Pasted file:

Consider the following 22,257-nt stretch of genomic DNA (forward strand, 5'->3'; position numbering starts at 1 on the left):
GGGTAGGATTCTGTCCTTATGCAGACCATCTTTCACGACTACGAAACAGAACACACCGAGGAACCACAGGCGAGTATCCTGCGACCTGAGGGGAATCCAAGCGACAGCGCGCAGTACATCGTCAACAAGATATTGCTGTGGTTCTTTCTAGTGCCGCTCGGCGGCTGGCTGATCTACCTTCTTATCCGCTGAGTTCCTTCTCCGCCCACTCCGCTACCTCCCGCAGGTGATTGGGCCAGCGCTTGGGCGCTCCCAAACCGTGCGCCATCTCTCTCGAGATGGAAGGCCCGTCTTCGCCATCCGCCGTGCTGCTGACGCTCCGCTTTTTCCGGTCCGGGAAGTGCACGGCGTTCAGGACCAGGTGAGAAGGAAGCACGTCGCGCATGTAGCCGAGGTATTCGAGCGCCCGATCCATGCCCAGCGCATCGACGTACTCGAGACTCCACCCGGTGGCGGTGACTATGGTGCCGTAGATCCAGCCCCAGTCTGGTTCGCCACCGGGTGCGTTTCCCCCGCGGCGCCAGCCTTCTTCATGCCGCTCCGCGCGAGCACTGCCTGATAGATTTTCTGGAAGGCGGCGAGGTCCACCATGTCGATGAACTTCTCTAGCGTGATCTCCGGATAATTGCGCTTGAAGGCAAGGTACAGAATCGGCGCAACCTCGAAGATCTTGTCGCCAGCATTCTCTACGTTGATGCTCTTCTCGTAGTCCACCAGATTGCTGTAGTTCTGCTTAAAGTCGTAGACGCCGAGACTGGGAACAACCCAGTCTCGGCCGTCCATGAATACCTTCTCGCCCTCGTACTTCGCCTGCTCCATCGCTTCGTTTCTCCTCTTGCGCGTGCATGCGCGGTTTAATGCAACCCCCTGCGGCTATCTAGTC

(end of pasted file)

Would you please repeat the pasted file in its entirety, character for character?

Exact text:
Consider the following 22,257-nt stretch of genomic DNA (forward strand, 5'->3'; position numbering starts at 1 on the left):
GGGTAGGATTCTGTCCTTATGCAGACCATCTTTCACGACTACGAAACAGAACACACCGAGGAACCACAGGCGAGTATCCTGCGACCTGAGGGGAATCCAAGCGACAGCGCGCAGTACATCGTCAACAAGATATTGCTGTGGTTCTTTCTAGTGCCGCTCGGCGGCTGGCTGATCTACCTTCTTATCCGCTGAGTTCCTTCTCCGCCCACTCCGCTACCTCCCGCAGGTGATTGGGCCAGCGCTTGGGCGCTCCCAAACCGTGCGCCATCTCTCTCGAGATGGAAGGCCCGTCTTCGCCATCCGCCGTGCTGCTGACGCTCCGCTTTTTCCGGTCCGGGAAGTGCACGGCGTTCAGGACCAGGTGAGAAGGAAGCACGTCGCGCATGTAGCCGAGGTATTCGAGCGCCCGATCCATGCCCAGCGCATCGACGTACTCGAGACTCCACCCGGTGGCGGTGACTATGGTGCCGTAGATCCAGCCCCAGTCTGGTTCGCCACCGGGTGCGTTTCCCCCGCGGCGCCAGCCTTCTTCATGCCGCTCCGCGCGAGCACTGCCTGATAGATTTTCTGGAAGGCGGCGAGGTCCACCATGTCGATGAACTTCTCTAGCGTGATCTCCGGATAATTGCGCTTGAAGGCAAGGTACAGAATCGGCGCAACCTCGAAGATCTTGTCGCCAGCATTCTCTACGTTGATGCTCTTCTCGTAGTCCACCAGATTGCTGTAGTTCTGCTTAAAGTCGTAGACGCCGAGACTGGGAACAACCCAGTCTCGGCCGTCCATGAATACCTTCTCGCCCTCGTACTTCGCCTGCTCCATCGCTTCGTTTCTCCTCTTGCGCGTGCATGCGCGGTTTAATGCAACCCCCTGCGGCTATCTAGTC